“Mad Max: Fury Road,” starring Tom Hardy and Charlize Theron, should come with a jokey disclaimer: “No vehicles were harmed during the making of this film.” Probably more autos, trucks, vans, motorcycles, and armored cars were harmed in this movie than in any other I can recall. And these vehicles don’t look computer-generated, either.
George Miller’s fourth installment in the “Mad Max” series, which began with Mel Gibson in 1979, is certainly the loudest – and that’s saying something. In the press notes, Miller describes the film as “somewhere between a wild rock concert and an opera.” The problem with this approach is that Miller ups the amp and floors the pedal for almost the entire movie. Even rock concerts and operas take a breather. “Fury Road” is essentially a series of turbo-charged set pieces, and the sequences don’t really build or top each other. They just pile up.
Miller has the dubious distinction of essentially creating the post-apocalyptic action genre, and in this film, set some 40 years after the fall of the world, he outdoes himself. Civilization has been reduced to a parched rubble. Water is scarce. So, apparently, are dentists. I’ve never seen so many rotting grimaces in one movie. In The Wasteland, wild packs of War Boys, ruled by Immortan Joe (Hugh Keays-Byrne, sporting a toothy, death’s-head face mask) scavenge and terrorize. Huddled, starving masses have migrated to The Citadel keening for Aqua Cola (that’s water in Millerspeak).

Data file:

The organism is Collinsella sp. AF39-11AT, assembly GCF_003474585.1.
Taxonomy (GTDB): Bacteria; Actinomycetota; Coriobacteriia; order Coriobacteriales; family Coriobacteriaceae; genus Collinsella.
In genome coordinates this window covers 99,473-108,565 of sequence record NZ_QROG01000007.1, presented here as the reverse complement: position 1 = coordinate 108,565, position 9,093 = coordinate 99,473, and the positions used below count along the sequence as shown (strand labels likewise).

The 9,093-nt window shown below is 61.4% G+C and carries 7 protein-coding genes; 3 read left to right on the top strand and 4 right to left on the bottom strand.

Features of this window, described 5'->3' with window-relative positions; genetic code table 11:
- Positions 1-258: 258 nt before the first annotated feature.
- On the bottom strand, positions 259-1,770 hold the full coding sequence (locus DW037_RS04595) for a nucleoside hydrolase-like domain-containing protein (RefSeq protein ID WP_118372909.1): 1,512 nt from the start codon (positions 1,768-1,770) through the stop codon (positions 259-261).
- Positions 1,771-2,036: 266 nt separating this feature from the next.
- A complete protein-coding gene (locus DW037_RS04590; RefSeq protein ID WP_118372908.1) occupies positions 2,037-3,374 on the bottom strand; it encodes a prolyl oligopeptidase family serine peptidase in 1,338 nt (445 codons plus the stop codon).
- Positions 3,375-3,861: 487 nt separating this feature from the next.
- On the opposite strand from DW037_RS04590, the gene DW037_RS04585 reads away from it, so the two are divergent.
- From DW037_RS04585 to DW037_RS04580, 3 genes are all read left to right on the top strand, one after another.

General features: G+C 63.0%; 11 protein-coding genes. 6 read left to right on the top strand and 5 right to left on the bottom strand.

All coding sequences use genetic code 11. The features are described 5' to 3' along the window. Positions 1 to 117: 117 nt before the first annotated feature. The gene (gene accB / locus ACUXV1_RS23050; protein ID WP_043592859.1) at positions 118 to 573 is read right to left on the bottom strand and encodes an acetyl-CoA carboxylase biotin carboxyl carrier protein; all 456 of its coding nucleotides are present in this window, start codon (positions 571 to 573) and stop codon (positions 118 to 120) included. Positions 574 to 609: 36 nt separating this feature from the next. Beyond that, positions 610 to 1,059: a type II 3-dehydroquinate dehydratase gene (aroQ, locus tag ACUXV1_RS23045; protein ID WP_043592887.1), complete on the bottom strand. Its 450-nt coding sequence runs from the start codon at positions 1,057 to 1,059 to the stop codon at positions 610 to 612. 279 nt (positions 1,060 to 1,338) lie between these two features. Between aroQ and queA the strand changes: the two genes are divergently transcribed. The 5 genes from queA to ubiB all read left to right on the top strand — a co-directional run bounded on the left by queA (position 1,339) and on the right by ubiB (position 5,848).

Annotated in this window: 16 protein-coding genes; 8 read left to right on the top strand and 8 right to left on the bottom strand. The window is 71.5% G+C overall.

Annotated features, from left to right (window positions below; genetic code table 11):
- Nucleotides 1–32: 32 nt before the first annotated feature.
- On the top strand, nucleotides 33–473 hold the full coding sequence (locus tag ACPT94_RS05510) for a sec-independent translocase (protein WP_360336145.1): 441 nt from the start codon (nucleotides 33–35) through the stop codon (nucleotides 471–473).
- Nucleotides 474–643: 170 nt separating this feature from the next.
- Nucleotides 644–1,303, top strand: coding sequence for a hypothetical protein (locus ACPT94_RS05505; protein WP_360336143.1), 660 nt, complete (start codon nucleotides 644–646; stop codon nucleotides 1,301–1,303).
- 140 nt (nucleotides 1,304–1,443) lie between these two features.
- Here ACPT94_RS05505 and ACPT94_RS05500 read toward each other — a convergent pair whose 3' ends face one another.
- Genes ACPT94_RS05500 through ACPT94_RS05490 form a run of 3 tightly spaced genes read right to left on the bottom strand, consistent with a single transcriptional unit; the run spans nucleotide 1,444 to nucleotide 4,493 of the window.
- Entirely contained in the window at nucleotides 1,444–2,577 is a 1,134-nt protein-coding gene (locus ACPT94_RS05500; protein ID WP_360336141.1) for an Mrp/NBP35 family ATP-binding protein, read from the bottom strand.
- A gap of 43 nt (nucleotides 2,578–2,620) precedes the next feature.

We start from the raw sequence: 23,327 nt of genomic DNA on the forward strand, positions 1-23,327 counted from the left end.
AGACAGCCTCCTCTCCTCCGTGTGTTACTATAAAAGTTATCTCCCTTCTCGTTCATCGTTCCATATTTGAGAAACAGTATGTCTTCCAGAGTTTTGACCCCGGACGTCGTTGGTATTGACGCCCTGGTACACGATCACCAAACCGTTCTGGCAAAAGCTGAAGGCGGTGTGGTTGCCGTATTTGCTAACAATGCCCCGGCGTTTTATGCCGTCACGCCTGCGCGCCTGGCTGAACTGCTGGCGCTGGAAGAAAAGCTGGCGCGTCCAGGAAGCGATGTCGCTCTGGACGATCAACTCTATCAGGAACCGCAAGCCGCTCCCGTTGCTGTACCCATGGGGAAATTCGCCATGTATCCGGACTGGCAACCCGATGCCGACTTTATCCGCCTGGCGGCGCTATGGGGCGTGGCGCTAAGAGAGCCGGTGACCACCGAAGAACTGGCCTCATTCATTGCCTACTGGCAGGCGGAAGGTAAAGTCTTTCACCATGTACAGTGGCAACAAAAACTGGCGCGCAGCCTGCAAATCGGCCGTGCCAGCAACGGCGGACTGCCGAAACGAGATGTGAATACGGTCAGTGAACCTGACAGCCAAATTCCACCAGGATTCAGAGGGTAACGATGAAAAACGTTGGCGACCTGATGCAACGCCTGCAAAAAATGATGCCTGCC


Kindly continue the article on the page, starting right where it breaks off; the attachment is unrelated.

The War Boys have captured the itinerant Max (Hardy) and enchained him in various contraptions as they, and Immortan Joe and his minions, hotly pursue Imperator Furiosa (Theron), a renegade warrior who has absconded with the ruler’s bevy of wives, at least one of them visibly pregnant with his child. She is seeking solace for herself and her cargo in the faraway land of her childhood, the Green Place.
Hardy has his smoldering charisma and Theron, often best when she’s playing against her glamorous image, matches up well with him. The action sequences, at least as feats of engineering, are mightily impressive. But Miller is so caught up in all his hardcore allegorical hoo-ha that he never lightens up. Does he think maybe he’s Homer? Grade: B- (Rated R for intense sequences of violence throughout, and for disturbing images.)